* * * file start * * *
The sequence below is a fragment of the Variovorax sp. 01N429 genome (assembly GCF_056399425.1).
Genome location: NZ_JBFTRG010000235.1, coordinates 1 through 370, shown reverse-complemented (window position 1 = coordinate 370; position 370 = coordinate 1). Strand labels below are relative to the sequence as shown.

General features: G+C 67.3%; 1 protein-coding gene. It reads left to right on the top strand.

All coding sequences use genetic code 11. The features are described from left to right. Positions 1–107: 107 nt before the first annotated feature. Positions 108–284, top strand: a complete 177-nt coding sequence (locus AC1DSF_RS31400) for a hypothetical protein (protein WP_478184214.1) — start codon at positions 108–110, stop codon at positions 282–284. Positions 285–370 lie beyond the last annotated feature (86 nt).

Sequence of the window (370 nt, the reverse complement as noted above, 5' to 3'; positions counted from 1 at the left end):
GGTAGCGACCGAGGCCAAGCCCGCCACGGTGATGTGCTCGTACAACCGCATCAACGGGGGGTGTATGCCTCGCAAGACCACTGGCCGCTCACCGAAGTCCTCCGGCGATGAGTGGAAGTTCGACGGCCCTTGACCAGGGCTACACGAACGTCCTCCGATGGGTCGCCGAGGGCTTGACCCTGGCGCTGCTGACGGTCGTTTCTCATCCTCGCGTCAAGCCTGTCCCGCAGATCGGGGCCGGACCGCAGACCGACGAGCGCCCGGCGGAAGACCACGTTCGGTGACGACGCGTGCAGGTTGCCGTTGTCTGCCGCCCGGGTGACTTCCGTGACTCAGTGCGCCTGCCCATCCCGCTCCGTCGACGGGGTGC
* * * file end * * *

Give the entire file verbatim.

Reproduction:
The sequence below is a fragment of the Variovorax sp. 01N429 genome (assembly GCF_056399425.1).
Genome location: NZ_JBFTRG010000235.1, coordinates 1 through 370, shown reverse-complemented (window position 1 = coordinate 370; position 370 = coordinate 1). Strand labels below are relative to the sequence as shown.

General features: G+C 67.3%; 1 protein-coding gene. It reads left to right on the top strand.

All coding sequences use genetic code 11. The features are described from left to right. Positions 1–107: 107 nt before the first annotated feature. Positions 108–284, top strand: a complete 177-nt coding sequence (locus AC1DSF_RS31400) for a hypothetical protein (protein WP_478184214.1) — start codon at positions 108–110, stop codon at positions 282–284. Positions 285–370 lie beyond the last annotated feature (86 nt).

Sequence of the window (370 nt, the reverse complement as noted above, 5' to 3'; positions counted from 1 at the left end):
GGTAGCGACCGAGGCCAAGCCCGCCACGGTGATGTGCTCGTACAACCGCATCAACGGGGGGTGTATGCCTCGCAAGACCACTGGCCGCTCACCGAAGTCCTCCGGCGATGAGTGGAAGTTCGACGGCCCTTGACCAGGGCTACACGAACGTCCTCCGATGGGTCGCCGAGGGCTTGACCCTGGCGCTGCTGACGGTCGTTTCTCATCCTCGCGTCAAGCCTGTCCCGCAGATCGGGGCCGGACCGCAGACCGACGAGCGCCCGGCGGAAGACCACGTTCGGTGACGACGCGTGCAGGTTGCCGTTGTCTGCCGCCCGGGTGACTTCCGTGACTCAGTGCGCCTGCCCATCCCGCTCCGTCGACGGGGTGC